WP 2021-04 Neo-Samuelsonian Methodology, Normative Economics, and the Quantitative Intentional Stance
AUTHORS: Don Ross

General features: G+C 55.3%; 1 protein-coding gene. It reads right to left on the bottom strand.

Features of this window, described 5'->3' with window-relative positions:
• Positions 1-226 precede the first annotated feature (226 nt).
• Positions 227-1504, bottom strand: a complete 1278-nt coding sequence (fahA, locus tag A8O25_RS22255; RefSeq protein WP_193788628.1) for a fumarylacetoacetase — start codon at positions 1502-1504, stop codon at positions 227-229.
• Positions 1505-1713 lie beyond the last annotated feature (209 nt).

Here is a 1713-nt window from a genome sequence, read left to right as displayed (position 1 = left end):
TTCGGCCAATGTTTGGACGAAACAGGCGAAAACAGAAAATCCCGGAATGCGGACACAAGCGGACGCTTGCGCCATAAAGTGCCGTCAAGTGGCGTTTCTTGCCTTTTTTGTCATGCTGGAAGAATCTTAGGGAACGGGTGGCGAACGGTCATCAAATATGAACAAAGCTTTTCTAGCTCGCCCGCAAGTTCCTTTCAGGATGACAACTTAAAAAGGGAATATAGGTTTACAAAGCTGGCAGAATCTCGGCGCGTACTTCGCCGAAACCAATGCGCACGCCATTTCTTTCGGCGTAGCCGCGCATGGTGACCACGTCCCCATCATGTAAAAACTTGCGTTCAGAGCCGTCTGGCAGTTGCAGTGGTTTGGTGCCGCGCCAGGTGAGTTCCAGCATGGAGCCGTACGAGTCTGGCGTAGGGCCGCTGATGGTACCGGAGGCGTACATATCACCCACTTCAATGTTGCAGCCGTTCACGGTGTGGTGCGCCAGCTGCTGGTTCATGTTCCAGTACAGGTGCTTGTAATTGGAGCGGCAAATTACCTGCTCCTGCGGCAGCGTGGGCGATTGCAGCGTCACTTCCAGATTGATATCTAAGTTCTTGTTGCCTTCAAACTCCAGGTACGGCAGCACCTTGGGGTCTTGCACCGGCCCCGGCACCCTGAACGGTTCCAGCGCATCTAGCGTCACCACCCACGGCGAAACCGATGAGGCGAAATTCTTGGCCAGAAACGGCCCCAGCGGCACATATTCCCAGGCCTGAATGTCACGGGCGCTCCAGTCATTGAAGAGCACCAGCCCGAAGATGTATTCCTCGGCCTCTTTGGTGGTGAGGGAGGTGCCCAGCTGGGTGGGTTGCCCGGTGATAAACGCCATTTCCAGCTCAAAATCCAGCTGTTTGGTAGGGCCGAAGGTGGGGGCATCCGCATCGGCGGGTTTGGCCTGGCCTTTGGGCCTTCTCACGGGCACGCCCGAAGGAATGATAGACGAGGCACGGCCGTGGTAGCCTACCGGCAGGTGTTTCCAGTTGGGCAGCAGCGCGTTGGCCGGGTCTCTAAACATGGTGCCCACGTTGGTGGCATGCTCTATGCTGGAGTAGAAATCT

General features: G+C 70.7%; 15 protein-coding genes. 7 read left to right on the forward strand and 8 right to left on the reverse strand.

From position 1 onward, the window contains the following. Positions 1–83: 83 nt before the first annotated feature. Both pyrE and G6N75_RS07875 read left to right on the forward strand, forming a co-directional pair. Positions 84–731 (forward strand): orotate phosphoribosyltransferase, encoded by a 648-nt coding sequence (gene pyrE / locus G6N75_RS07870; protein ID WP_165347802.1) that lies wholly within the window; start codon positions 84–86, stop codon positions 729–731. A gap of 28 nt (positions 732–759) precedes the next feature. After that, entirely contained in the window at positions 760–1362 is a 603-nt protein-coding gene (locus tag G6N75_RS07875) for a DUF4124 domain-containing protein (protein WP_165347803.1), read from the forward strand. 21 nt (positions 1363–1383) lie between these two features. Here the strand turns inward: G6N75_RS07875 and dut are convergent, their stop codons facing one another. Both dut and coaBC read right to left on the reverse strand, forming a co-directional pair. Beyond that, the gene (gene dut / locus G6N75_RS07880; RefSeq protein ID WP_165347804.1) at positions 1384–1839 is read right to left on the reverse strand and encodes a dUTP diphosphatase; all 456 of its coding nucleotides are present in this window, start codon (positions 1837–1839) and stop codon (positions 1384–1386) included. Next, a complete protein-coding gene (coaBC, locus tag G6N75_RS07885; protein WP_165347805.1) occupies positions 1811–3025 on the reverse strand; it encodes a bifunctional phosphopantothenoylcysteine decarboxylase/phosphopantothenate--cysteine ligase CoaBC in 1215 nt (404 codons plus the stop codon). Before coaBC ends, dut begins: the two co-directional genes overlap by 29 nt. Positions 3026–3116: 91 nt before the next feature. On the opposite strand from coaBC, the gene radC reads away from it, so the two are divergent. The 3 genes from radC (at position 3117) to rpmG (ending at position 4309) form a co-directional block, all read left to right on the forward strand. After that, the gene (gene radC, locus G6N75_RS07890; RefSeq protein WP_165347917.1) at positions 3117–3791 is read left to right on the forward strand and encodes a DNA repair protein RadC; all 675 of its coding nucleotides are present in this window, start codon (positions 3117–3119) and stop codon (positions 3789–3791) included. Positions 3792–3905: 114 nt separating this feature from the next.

ABSTRACT: Wade Hands (2013) critically consolidated a new and growing approach to revealed preference interpretations and methods, which he called “Contemporary Revealed Preference Theory” (CRPT). He recognised that CRPT is folded into a more comprehensive philosophy of economics due to Don Ross, which Ross dubs “Neo-Samuelsonian Philosophy of Economics” (NSEP). Hands calls this “the elephant in the room” where his criticisms of CRPT as an account of normative economics are concerned. I address Hands’s criticisms of CRPT using the full resources of NSPE. This leads to substantial reconsideration of normative economics, with respect to both assessments of general rationality in economic agents, and emphasis on welfare improvement in applied policy work. Main conclusions are that (1) economists are not properly in the business of assessing general rationality, a topic best left to a philosophical tradition descended from Aristotle; (2) the borrowing of theoretical structures from the foundations of microeconomics in the project of philosophical decision theory encourages the idea that there should be a rigorous bridge between economists’ interest in technical choice consistency and philosophers’ interest in general rationality, but NSPE implies that this approach to bridge-building is misguided; (3) economics is a policy science, but the policy domains to which it aims to be relevant are public and corporate, not personal; (4) NSPE provides clearer insight than alternative philosophies of economics as to why economists concentrate on welfare, rather than well-being, as their primary normative target.